Art critic Lucy R. Lippard, writing in Artforum, commented incisively on the show’s political claims. She had credentials to do so as a feminist activist and former member of the Art Worker’s Coalition who had called upon museums to develop race and gender sensitive display policies and to reach out to a working class audience. “As a whole,” she wrote, “the show did successfully appeal to a fairly varied audience—locals as well as disillusioned sophisticates, cynical radicals and chic seekers. This accomplishment can’t be underestimated” (80). But Lippard was troubled by the form of the artists’ appeal. When they self-consciously identified with and imitated residents of Times Square, Lippard argued that the artists acted as colonizers, imposing their voices and perspectives on voiceless sex workers and office drones (Lippard 80). She also disparaged artists who only wanted to shock the bourgeoisie, as in the pictures of cops with guns by Colen Fitzgibbon:
Colin Fitzgibbon’s “Police with Guns” series, Babs Egan’s “Mao,” The Times Square Show. (Andrea Callard Papers, MSS156, Photobinder 1A, Series 1B. The Fales Library and Special Collections. New York University.)
“Many seem to have thought that pictures of guns, pictures of sex (actually pictures of women, since women and sex are interchangeable, right?) constitute a statement in themselves” (Lippard 81).
Given the visibility of heterosexual pornography and the sex trade in Times Square, the representation of women in the show courted controversy. Mike Robinson reproduced details of paperback bodice-ripper covers in acrylic on masonite;
Mike Robinson’s painting is in the upper right. The Times Square Show. (Andrea Callard Papers, MSS156, Photobinder 1A, Series 1B. The Fales Library and Special Collections. New York University.)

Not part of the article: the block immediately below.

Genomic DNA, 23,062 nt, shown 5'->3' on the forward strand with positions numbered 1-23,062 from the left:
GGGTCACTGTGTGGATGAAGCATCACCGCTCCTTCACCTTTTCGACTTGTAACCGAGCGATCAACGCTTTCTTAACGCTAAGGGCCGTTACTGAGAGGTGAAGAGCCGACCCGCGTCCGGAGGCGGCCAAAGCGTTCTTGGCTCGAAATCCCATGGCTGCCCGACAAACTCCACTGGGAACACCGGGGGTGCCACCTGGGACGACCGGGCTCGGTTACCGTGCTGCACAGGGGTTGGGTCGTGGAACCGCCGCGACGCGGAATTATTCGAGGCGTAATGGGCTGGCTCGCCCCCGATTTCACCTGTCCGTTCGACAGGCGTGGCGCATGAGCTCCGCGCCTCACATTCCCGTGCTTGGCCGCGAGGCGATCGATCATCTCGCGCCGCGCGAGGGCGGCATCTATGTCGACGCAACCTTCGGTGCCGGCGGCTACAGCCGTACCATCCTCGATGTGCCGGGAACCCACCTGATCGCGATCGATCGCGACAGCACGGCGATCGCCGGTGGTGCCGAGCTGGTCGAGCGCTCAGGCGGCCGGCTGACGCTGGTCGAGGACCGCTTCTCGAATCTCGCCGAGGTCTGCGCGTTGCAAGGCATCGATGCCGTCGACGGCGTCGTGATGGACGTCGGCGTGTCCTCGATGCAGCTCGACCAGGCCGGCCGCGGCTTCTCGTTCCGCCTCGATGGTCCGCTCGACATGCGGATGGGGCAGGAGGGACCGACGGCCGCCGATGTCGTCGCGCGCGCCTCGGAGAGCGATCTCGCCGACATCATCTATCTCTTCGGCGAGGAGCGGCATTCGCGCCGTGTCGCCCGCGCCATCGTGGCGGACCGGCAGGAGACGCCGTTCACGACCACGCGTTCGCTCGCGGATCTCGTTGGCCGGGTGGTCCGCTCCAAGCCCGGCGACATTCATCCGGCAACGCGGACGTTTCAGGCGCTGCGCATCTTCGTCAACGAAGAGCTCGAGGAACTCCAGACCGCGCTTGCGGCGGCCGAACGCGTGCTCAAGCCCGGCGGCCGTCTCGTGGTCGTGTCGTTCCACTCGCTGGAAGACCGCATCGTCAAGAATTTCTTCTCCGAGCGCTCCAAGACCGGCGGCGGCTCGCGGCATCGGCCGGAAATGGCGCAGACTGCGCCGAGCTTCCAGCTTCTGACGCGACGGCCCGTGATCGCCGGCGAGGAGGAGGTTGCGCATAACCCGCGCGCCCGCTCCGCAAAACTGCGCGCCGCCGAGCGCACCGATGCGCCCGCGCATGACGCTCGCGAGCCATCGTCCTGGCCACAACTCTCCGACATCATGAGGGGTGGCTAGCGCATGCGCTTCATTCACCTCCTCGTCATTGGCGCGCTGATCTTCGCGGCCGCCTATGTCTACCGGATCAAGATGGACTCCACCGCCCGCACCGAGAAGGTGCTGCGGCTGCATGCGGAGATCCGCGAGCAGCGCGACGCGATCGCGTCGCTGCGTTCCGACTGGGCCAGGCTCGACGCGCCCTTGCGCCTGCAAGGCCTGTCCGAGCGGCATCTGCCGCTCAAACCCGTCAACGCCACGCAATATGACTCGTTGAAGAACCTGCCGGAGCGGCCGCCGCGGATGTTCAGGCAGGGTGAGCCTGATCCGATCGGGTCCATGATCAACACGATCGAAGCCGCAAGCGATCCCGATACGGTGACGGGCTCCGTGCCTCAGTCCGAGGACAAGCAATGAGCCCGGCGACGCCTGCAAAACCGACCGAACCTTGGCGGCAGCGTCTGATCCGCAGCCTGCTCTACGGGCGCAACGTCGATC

in each, a man embraces and nuzzles an ecstatic woman. These are rather arch, and reserved compared for example to Sherry and Mayer’s installation discussed above. Robinson’s point seems to be that real emotion is cheapened by the packaged, easily consumed melodrama of the romance novel, and that we knowingly succumb to the alluring fantasy thus proffered. But how does that message translate in the context of Times Square, where real sex is also packaged and consumed? Take away the male figure, and the women duplicate poses from posters advertising nude revues or centerfolds available in nearby stores. Women artists, by contrast, adopted “aggressively sexual fashions and suggestive imagery…as symbols of women’s power over men,” wrote reviewer Jeffrey Deitch (63). Lippard pointed out that feminists have critiqued images of women for years, and that pornography had sparked furious debate about whether sexually explicit pictures of women are inherently exploitative (83). She was troubled by a performance by a pair of feminist artists, women unnamed in Lippard’s account, who strapped on dildoes and assaulted an inflatable sex doll. To a viewer like Lippard who was familiar with feminist art strategies and agendas, the point was clear: the brutal penetration of the doll was a metaphor for women’s oppression. To an audience familiar with live sex shows, the point was likely lost. As with Erika Van Dam’s striptease as Chi-Chi and Robinson’s blown-up book covers, this performance borrowed the tropes by which sex becomes a commodity, and begged the question whether the new context—an alternative art show—is sufficient to establish a critical distance. In short, these examples were ambiguous when it came to their reception: for some part of the audience, they operated to arouse, just like the sources they were supposed to subvert.